1- Plain, 2 - Plain (reduced), 3 - w/ Silver Leaf, 4 - w/ Silver Leaf (reduced & encased), 5 - w/ Silver Glass Frit (reduced), 6 - w/ TerraNova2 Frit, 7 & 8 - w/ Tuxedo, Copper Green, Opal Yellow, Ivory, and Peace
CiM Gellys Sty (darnit, I always want to put an apostrophe in it!) is a cool, beautiful, vibrant light pink opaque. It is reactive with silver, makes an interesting base for silver glass, and is full of interesting reactions with other colours.
In the leftmost bead, you can see that the silver has sort of crusted up on the surface of the Gellys Sty. It has also turned the Gellys Sty a really uncharacteristic brown colour. The brown fuming is not evident at all in the reduced/encased bead, having disappeared. In the bead on the right where I reduced and encased the silver, it has a shiny, mother-of-pearl with blue highlights look to it under the clear encasement, and the Gellys Sty has faded to a yellowish colour in places.
You can see this yellowing in the leftmost bead of this pair as well. It must be reducing it that makes it turn yellow, since the unreduced beads in both sets of test beads do not have the yellowing and the reduced ones do. In the bead on the right, you can see that I was starting to get some interesting colour out of my TerraNova2 frit, so I think that this colour will make an above average base colour for striking silver glasses.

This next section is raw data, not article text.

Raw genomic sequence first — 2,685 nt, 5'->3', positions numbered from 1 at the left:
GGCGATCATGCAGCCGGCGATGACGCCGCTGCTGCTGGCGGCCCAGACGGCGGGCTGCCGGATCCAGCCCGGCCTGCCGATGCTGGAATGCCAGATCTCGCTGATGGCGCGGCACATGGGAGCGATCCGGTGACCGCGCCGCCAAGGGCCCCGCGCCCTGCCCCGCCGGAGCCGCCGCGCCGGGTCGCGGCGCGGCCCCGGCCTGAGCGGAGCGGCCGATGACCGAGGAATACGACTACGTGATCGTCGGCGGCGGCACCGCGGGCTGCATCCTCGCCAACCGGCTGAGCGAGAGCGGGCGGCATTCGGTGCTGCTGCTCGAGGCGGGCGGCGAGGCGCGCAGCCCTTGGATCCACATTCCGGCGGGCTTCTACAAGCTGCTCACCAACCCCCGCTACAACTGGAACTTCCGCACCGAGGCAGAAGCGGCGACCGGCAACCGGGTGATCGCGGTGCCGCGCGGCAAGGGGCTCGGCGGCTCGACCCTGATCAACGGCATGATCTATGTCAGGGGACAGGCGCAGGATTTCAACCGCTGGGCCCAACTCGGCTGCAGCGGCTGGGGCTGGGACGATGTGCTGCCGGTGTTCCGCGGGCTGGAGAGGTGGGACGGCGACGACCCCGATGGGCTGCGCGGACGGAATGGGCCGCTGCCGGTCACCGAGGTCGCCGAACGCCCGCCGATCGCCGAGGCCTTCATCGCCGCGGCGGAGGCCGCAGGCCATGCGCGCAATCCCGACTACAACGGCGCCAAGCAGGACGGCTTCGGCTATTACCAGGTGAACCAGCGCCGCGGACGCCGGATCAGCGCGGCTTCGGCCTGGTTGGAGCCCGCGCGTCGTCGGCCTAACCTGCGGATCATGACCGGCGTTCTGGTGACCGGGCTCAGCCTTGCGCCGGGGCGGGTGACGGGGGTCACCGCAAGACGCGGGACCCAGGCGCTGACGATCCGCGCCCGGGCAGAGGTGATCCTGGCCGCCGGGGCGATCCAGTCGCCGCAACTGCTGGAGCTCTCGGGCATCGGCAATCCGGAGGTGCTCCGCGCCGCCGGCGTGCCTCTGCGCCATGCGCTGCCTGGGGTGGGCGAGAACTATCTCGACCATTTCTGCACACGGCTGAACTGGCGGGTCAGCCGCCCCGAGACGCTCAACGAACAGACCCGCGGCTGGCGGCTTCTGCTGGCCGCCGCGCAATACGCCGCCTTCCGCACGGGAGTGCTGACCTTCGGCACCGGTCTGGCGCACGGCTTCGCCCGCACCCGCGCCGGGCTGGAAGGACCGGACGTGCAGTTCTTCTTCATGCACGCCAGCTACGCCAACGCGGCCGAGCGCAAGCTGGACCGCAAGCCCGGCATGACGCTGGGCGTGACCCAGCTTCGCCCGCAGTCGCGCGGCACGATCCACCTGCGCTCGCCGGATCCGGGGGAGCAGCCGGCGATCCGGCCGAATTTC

Most of the interesting reactions with Gellys Sty seem to occur when Gellys Sty is the base colour and other colours are used on top of it.
When Tuxedo is used on top of Gellys Sty, it spreads and webs a little. The Gellys Sty separates and curdles underneath it, exaggerating the effect. In the rightmost bead, where I used Gellys Sty on top of Tuxedo, the Gellys Sty has curdled in its dots and stringer lines, looking all striated.
Copper Green makes Gellys Sty separate when used on top of it.
Opal Yellow, Ivory, and Peace all spread on top of Gellys Sty. They also seem to lose a bit of their cohesion on top of this colour. The colour out of the three that this happens to in the most pronounced way is Ivory, because you can see in the leftmost bead how the Ivory has curdled and frizzed up on top of the Gellys Sty. Interestingly enough, when Gellys Sty is used on top of these colours, nothing very interesting happens at all.
Sadly, I don't have any interesting 'fun beads' to show with Gellys Sty because I switched gears after making these beads. I will come back to it eventually, and I will add more bead pictures here when I do.